I can’t decide if I need help/assistance. Being a non- believer in general, I cant convince myself why this mental state is ‘wrong’.

    I am 23 years old. I am definitely not suicidal. The idea sounds very wasteful and dramatic. I believe I am very stable emotionally.

    I have started to realize that I’m in for this long tormenting journey called life, as I don’t see myself rejecting these ideas without a good collection of counter arguments.

    Any ideas?

    Thanks,
    Anuraag

    • logogroup says:

      Hi Anuraag,

      I’m afraid I’m not going to be able to supply you with any counter-arguments. A case can be made for the world being a meaningless place just as a case can be made that it’s a meaningful place to live. It’s really a choice about which way you’re going to look at it.

      Whether or not you need help is a very different kind of question from the question of whether your mental state is ‘wrong’ yet it’s interesting that you put these two things in the same sentence. What you have said is that although your life can be defined as ‘happy’ and although you do appreciate wonder and beauty in life, you are prepared for what you expect to be a “long tormenting journey.”

      It sounds like what you’re saying is that in the absence of meaning in life, you can’t be happy, which is what logotherapy says.

      Rather than provide counter arguments the question I would put to you is: What stops you from finding meaning in the wonders of nature and in human achievements? Is everything really no more than a momentary thrill for you? What about relationships with people you care about?

      I hope some of these thoughts will stimulate your thinking.

    • Judy says:

      Dear Anuraag: I just came across this wonderful website myself. I’m a nurse and have struggled quite a lot in various ways with this subject of meaning, emptiness, purpose. One of the things that I have become aware of is the intensely mental life that we modern humans live. It has been very fruitful for me to go deeply into the experience of meaninglessness- what are the bodily and emotional sensations that occur in the existential void? Sometimes these sensations can be paired with life events or responses to events or people in our lives- or lack of these things. One of things you mentioned was the effect that nature has on you. Perhaps there is a message there for you to pay attention to. Sometimes we don’t know the meaning of something until it is pursued more deeply. One thing I know for sure is that there never was anything or anyone created that is irrelevant.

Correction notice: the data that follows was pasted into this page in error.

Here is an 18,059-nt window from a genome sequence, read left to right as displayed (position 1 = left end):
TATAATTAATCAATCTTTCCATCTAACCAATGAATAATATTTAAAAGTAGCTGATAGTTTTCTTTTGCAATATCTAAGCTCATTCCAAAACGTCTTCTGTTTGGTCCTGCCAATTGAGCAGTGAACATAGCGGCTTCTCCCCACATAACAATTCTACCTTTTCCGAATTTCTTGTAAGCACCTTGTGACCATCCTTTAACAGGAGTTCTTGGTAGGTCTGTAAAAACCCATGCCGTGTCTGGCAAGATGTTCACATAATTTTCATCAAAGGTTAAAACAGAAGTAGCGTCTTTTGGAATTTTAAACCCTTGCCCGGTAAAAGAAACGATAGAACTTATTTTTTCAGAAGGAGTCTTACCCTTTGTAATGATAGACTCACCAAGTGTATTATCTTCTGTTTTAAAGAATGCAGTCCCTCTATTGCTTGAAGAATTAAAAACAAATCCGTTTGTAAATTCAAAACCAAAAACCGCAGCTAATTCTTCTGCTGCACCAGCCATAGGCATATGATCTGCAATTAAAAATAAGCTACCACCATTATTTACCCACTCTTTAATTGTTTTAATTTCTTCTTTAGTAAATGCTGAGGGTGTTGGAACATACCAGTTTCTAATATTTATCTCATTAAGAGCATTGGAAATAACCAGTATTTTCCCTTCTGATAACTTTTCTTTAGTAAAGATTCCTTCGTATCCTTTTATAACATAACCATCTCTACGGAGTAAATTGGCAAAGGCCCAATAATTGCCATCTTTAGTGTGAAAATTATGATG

All the best, Judy

  5. Panny says:

    I know that this site was given to me today at a time of personal struggle and intense aloneness… I am so grateful for this healing gift. Thank you so much.

    Batya, it is so good to know now what you look like and I hope I will have the opportunity to meet with you and others who I have learned to love over time, when I visit Israel soon.

    An exciting adventure awaits… too exciting… I don’t know which is more powerful, the excitment or the anxiety over it all, but I am truly looking forward to my visit more than I can contain right now.

    Thank you – thank you – thank you 🙂

    • logogroup says:

      Hi Pan,

      I and all of us are very much looking forward to meeting you! Thank you for commenting. It gives me already a bit of a glimpse into who you are. I’m sure you will love our group and we will all be enriched by you.

      • Panny says:

        Thank you so much,

        My mind is now far more at ease and I am at peace with the whole idea of giving myself to such a great adventure. The excitement is growing daily and I can hardly contain it still, so I really can’t wait to be there, to meet you all, so that I don’t have to do this waiting anymore.

        Once again, thank you with all my heart. I’m quite sure it is me who will be greatly enriched by all of you and the whole experience. It’s already happening and I can barely believe it!

        Love to you and all,
        Pan.

  6. Panny says:

    The computer put in the name Panny, but in Logo-circles I am Pan…
    Lots of love and gratitude to you all,
    Pan.

  7. hannabastaman says:

    Hi the Happy Logogroup
    I liked your “Viktor Frankl’s Logotherapy” smart articles. They make logotherapy more practical and simple. I’m a clinical psychologist from Indonesia and retired lecturer on humanistic psychology (cq. logotherapy) at the Faculty of Psychology, University of Indonesia. My age? Old enough…73 years (and still… enthusiastic). I’m an autodidact on logotherapy since 1975 and wrote three books and articles on Logotherapy in the Indonesian language. Happy to meet U “in the sky” (cq. internet). Love and gratitude to you all. Hanna

    • Panny says:

      You sound like such a beautiful and dedicated person Hanna… I am 55 years and still learning. I wish I could spend some time with you chatting… I bet I could learn so much from you. Have a wonderful week. Love and hugs, Pan.

  8. Andrey says:

    Greetings from Russia!

    I’m and my spouse with great pleasure are educated to the logotherapy.
    Thanks for your interesting materials!


    With best regards,
    Andrey&Zhanna

  9. hi Guys!
    I recently discovered your blog and I’ve been through most of your articles and I think they are really interesting and helpful i a way to learn how to see and feel some situations. I was wondering if you would be interested in sharing some of your posts and ideas on Glipho? I bet that our users would love to read your amazing stuff! It’s a quite new social publishing platform, where you can connect to every social network accounts, really easy to use it and communicate with your followers. In additional, you are able to import the posts from your blog in a super-easy way without affecting it at all.
    Please, have a look and take a tour to know more about http://glipho.com/. If you would like to set up your account, please do not hesitate to ask me for further information and I will send you an invitation.
    I hope you will join our Glihpo community soon. 🙂
    All the best,
    Maite

  10. logogroup says:

    Looks good. I’m seriously considering it.

  11. Panny says:

    I LOVE LOGOTHERAPY!